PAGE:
Accessibility links

Breaking News

Pakistan's PM Urges Trump to Restart Peace Talks With Afghan Taliban  

U.S. President Donald Trump holds a bilateral meeting with Pakistan's Prime Minister Imran Khan on the sidelines of the annual United Nations General Assembly meeting in New York City, Sept. 23, 2019.

Pakistani Prime Minister Imran Khan said Monday he wants the United States to restart peace talks with the Afghan Taliban.

Khan spoke at the Council on Foreign Relations in New York, before he met with U.S. President Donald Trump on the sidelines of the U.N. General Assembly.

Trump called off his administration's months-long peace negotiations with the Taliban two weeks ago, citing ongoing deadly insurgent attacks against Afghans and American service members. He declared the dialogue process as "dead" just when the two sides had reached a draft framework agreement to end the 18-year-old Afghan war.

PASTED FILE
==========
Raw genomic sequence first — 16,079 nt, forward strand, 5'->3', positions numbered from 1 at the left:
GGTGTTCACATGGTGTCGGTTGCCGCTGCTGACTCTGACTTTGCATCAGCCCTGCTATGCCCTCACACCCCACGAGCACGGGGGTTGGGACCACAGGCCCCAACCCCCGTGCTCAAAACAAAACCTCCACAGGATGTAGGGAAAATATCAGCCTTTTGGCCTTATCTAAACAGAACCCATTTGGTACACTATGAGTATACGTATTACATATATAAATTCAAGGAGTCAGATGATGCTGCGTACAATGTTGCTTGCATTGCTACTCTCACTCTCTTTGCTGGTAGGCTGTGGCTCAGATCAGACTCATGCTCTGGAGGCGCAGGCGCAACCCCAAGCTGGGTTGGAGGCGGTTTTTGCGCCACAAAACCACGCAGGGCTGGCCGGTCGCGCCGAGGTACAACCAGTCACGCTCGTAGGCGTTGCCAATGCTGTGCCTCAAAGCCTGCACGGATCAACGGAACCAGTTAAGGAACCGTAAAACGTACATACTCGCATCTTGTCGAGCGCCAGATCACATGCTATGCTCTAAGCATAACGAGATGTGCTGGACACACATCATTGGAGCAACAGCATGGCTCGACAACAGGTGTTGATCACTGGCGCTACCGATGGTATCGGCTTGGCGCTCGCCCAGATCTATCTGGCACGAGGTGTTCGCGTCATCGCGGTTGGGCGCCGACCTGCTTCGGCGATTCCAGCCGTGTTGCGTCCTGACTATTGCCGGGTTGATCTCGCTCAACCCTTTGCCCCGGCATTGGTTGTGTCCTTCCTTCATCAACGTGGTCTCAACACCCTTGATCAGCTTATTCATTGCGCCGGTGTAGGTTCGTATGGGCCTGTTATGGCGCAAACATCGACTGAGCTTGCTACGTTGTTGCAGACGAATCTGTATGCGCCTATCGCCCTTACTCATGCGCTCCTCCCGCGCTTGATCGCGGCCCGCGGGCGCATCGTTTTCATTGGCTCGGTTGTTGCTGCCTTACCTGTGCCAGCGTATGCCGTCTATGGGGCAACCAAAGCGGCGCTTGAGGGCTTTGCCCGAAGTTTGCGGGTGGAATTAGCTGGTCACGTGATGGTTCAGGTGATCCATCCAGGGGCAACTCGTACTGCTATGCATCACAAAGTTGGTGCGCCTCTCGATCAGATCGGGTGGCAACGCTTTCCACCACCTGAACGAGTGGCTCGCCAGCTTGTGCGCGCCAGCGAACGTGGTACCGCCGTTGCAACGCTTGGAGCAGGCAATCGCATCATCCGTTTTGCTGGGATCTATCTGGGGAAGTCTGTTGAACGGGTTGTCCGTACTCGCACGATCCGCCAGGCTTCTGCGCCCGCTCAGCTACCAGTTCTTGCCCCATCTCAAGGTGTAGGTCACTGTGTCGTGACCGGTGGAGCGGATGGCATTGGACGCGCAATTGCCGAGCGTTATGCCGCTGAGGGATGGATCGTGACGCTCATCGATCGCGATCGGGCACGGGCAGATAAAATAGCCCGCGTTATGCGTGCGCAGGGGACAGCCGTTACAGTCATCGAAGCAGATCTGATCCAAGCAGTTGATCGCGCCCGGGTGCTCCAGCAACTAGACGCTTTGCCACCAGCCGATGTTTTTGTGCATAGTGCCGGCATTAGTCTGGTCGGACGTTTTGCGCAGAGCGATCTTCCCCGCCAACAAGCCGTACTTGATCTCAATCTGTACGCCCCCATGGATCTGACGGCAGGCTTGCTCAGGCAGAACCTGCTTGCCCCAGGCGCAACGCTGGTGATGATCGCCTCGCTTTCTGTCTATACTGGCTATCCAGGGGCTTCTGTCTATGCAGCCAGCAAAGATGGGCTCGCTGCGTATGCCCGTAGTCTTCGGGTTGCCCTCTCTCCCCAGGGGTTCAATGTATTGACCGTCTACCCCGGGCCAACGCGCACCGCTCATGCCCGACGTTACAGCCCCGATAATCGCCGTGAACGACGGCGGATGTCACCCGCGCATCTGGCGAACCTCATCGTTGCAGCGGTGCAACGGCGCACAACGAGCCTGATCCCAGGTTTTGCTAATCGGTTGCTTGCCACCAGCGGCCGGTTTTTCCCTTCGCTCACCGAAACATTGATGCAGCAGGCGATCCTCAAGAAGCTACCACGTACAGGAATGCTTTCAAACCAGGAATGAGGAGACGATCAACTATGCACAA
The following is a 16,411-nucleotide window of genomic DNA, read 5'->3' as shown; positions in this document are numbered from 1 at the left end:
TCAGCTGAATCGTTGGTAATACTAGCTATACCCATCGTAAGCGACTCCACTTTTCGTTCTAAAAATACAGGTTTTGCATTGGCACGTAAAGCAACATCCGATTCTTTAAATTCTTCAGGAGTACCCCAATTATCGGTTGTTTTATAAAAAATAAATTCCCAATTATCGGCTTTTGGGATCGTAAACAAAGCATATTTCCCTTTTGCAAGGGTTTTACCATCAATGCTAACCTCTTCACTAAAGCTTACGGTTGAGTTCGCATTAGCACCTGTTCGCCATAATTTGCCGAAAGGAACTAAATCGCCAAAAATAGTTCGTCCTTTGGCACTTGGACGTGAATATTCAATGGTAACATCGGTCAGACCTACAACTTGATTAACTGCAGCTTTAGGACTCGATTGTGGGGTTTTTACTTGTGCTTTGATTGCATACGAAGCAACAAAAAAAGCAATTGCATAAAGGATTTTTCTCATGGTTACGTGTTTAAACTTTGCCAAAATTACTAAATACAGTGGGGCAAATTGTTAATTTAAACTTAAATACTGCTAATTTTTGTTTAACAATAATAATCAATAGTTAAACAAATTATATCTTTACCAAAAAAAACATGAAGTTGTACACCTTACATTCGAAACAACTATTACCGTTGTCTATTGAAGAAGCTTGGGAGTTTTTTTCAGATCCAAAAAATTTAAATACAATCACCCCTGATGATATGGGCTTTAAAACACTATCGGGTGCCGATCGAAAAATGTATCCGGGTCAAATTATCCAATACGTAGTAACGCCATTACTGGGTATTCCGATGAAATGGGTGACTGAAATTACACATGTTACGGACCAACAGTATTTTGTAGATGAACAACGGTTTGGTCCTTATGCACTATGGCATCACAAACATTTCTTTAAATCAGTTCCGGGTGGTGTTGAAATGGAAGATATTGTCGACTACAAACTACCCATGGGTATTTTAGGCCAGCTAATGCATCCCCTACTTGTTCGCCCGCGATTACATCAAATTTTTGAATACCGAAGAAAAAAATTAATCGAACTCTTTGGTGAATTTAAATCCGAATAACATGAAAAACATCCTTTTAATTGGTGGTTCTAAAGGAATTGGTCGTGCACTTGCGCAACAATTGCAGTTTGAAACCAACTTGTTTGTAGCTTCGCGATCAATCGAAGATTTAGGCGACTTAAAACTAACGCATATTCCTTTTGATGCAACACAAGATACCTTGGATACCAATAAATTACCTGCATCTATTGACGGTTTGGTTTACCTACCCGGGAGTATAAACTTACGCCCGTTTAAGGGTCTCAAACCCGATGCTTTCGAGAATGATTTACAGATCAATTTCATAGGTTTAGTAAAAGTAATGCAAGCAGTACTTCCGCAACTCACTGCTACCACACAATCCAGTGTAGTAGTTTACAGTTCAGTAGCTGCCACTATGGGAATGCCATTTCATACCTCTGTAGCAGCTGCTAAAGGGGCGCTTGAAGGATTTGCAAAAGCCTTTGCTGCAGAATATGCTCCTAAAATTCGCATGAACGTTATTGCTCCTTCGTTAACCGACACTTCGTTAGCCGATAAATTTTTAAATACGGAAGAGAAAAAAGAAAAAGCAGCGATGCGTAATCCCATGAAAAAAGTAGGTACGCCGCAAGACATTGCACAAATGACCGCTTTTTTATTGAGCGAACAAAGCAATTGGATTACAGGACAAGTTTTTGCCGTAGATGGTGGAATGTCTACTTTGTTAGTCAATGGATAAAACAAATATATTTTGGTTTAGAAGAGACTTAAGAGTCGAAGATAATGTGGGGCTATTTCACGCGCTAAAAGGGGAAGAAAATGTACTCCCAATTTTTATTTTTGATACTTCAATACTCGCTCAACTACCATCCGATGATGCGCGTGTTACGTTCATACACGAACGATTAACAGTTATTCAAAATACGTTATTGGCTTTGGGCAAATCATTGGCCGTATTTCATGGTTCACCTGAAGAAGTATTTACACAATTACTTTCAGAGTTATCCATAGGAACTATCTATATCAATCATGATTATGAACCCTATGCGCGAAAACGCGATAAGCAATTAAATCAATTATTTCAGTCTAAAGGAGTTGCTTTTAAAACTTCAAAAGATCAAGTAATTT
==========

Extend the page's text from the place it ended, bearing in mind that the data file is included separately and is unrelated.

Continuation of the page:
Khan stressed Monday that Pakistan had played a role in arranging the U.S.-Taliban dialogue to help bring peace to neighboring Afghanistan.

"The peace deal was just about to be signed," before Trump canceled the talks, insisted the Pakistani leader. Khan added that his country had not been informed about Trump's decision, which he said he only learned about through the media.

Speaking to the Council, Khan had a message for Trump.

"Look, there is not going to be a military solution. For 19 years if you have not been able to succeed, you're not going to be able to succeed in another 19 years," he said.

Monday's meeting with Trump is Khan's second since he visited the White House July 22 for his first interaction with the American president. Officials in both countries say the July meeting has helped improve bilateral ties.

Khan rejected allegations that Pakistan's covert support and shelter for Taliban insurgents came in the way of U.S. military success in Afghanistan. He recounted how his country has suffered unprecedented human and financial losses since joining Washington's war on terror in the aftermath of the Sept. 11, 2001, terror strikes against the United States.

He told the Council audience that Pakistan still hosts 2.7 million Afghan refugees, with 500,000 thousands of them living in temporary camps. Thousands of them move across the border every day, and Pakistani authorities are not able to determine whether or not insurgents are also among them.